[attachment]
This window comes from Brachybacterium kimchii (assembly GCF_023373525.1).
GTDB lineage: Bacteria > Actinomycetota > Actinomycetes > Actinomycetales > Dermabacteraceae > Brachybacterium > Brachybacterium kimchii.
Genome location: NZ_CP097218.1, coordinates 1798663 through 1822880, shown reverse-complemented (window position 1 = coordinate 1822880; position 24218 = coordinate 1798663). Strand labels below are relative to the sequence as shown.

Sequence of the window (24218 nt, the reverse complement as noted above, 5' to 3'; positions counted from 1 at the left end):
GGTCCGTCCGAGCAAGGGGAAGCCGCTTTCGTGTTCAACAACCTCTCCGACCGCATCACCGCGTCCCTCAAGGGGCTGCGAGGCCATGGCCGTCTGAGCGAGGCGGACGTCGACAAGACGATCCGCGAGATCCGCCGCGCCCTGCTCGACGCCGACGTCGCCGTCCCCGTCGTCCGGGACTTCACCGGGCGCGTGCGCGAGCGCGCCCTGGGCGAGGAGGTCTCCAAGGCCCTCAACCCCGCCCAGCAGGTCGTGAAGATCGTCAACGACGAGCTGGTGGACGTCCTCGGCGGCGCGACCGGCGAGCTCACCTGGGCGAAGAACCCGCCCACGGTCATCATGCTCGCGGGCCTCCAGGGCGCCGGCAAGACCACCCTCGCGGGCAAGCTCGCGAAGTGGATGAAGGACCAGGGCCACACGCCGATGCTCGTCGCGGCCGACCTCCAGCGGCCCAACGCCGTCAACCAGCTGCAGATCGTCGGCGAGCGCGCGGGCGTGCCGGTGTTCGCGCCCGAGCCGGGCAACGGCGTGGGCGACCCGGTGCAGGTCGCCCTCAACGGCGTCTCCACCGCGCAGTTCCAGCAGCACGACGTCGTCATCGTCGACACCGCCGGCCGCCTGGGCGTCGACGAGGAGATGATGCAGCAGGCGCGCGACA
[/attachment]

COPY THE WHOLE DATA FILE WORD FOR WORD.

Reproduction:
This window comes from Brachybacterium kimchii (assembly GCF_023373525.1).
GTDB lineage: Bacteria > Actinomycetota > Actinomycetes > Actinomycetales > Dermabacteraceae > Brachybacterium > Brachybacterium kimchii.
Genome location: NZ_CP097218.1, coordinates 1798663 through 1822880, shown reverse-complemented (window position 1 = coordinate 1822880; position 24218 = coordinate 1798663). Strand labels below are relative to the sequence as shown.

Sequence of the window (24218 nt, the reverse complement as noted above, 5' to 3'; positions counted from 1 at the left end):
GGTCCGTCCGAGCAAGGGGAAGCCGCTTTCGTGTTCAACAACCTCTCCGACCGCATCACCGCGTCCCTCAAGGGGCTGCGAGGCCATGGCCGTCTGAGCGAGGCGGACGTCGACAAGACGATCCGCGAGATCCGCCGCGCCCTGCTCGACGCCGACGTCGCCGTCCCCGTCGTCCGGGACTTCACCGGGCGCGTGCGCGAGCGCGCCCTGGGCGAGGAGGTCTCCAAGGCCCTCAACCCCGCCCAGCAGGTCGTGAAGATCGTCAACGACGAGCTGGTGGACGTCCTCGGCGGCGCGACCGGCGAGCTCACCTGGGCGAAGAACCCGCCCACGGTCATCATGCTCGCGGGCCTCCAGGGCGCCGGCAAGACCACCCTCGCGGGCAAGCTCGCGAAGTGGATGAAGGACCAGGGCCACACGCCGATGCTCGTCGCGGCCGACCTCCAGCGGCCCAACGCCGTCAACCAGCTGCAGATCGTCGGCGAGCGCGCGGGCGTGCCGGTGTTCGCGCCCGAGCCGGGCAACGGCGTGGGCGACCCGGTGCAGGTCGCCCTCAACGGCGTCTCCACCGCGCAGTTCCAGCAGCACGACGTCGTCATCGTCGACACCGCCGGCCGCCTGGGCGTCGACGAGGAGATGATGCAGCAGGCGCGCGACA